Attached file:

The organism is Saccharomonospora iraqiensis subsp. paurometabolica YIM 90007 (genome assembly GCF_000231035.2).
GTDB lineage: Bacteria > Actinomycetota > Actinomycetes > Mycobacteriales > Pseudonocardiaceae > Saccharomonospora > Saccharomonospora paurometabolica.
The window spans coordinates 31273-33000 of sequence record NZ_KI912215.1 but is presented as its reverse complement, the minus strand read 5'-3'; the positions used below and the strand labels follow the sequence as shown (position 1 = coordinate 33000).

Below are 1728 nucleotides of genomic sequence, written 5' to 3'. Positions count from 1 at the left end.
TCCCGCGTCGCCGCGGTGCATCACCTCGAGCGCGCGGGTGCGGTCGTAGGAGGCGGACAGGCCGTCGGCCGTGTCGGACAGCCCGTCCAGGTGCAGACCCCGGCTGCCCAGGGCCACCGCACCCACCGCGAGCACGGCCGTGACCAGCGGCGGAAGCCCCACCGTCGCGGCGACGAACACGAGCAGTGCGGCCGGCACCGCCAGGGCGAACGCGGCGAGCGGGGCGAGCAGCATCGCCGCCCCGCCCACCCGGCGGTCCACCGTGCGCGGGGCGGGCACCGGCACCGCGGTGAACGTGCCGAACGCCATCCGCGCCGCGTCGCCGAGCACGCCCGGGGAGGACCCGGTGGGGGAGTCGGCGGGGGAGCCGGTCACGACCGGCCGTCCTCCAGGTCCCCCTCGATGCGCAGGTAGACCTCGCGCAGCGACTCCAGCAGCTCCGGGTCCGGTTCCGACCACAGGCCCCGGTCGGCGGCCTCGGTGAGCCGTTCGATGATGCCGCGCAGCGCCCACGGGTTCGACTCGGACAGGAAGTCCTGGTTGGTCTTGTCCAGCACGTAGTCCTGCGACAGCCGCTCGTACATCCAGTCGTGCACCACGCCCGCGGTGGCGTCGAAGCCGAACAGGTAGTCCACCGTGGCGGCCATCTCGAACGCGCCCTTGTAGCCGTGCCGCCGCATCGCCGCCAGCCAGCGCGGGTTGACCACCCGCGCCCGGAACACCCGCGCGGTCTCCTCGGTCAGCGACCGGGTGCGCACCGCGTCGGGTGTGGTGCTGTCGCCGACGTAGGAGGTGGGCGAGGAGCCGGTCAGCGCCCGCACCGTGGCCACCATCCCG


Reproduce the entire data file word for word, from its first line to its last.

The organism is Saccharomonospora iraqiensis subsp. paurometabolica YIM 90007 (genome assembly GCF_000231035.2).
GTDB lineage: Bacteria > Actinomycetota > Actinomycetes > Mycobacteriales > Pseudonocardiaceae > Saccharomonospora > Saccharomonospora paurometabolica.
The window spans coordinates 31273-33000 of sequence record NZ_KI912215.1 but is presented as its reverse complement, the minus strand read 5'-3'; the positions used below and the strand labels follow the sequence as shown (position 1 = coordinate 33000).

Below are 1728 nucleotides of genomic sequence, written 5' to 3'. Positions count from 1 at the left end.
TCCCGCGTCGCCGCGGTGCATCACCTCGAGCGCGCGGGTGCGGTCGTAGGAGGCGGACAGGCCGTCGGCCGTGTCGGACAGCCCGTCCAGGTGCAGACCCCGGCTGCCCAGGGCCACCGCACCCACCGCGAGCACGGCCGTGACCAGCGGCGGAAGCCCCACCGTCGCGGCGACGAACACGAGCAGTGCGGCCGGCACCGCCAGGGCGAACGCGGCGAGCGGGGCGAGCAGCATCGCCGCCCCGCCCACCCGGCGGTCCACCGTGCGCGGGGCGGGCACCGGCACCGCGGTGAACGTGCCGAACGCCATCCGCGCCGCGTCGCCGAGCACGCCCGGGGAGGACCCGGTGGGGGAGTCGGCGGGGGAGCCGGTCACGACCGGCCGTCCTCCAGGTCCCCCTCGATGCGCAGGTAGACCTCGCGCAGCGACTCCAGCAGCTCCGGGTCCGGTTCCGACCACAGGCCCCGGTCGGCGGCCTCGGTGAGCCGTTCGATGATGCCGCGCAGCGCCCACGGGTTCGACTCGGACAGGAAGTCCTGGTTGGTCTTGTCCAGCACGTAGTCCTGCGACAGCCGCTCGTACATCCAGTCGTGCACCACGCCCGCGGTGGCGTCGAAGCCGAACAGGTAGTCCACCGTGGCGGCCATCTCGAACGCGCCCTTGTAGCCGTGCCGCCGCATCGCCGCCAGCCAGCGCGGGTTGACCACCCGCGCCCGGAACACCCGCGCGGTCTCCTCGGTCAGCGACCGGGTGCGCACCGCGTCGGGTGTGGTGCTGTCGCCGACGTAGGAGGTGGGCGAGGAGCCGGTCAGCGCCCGCACCGTGGCCACCATCCCG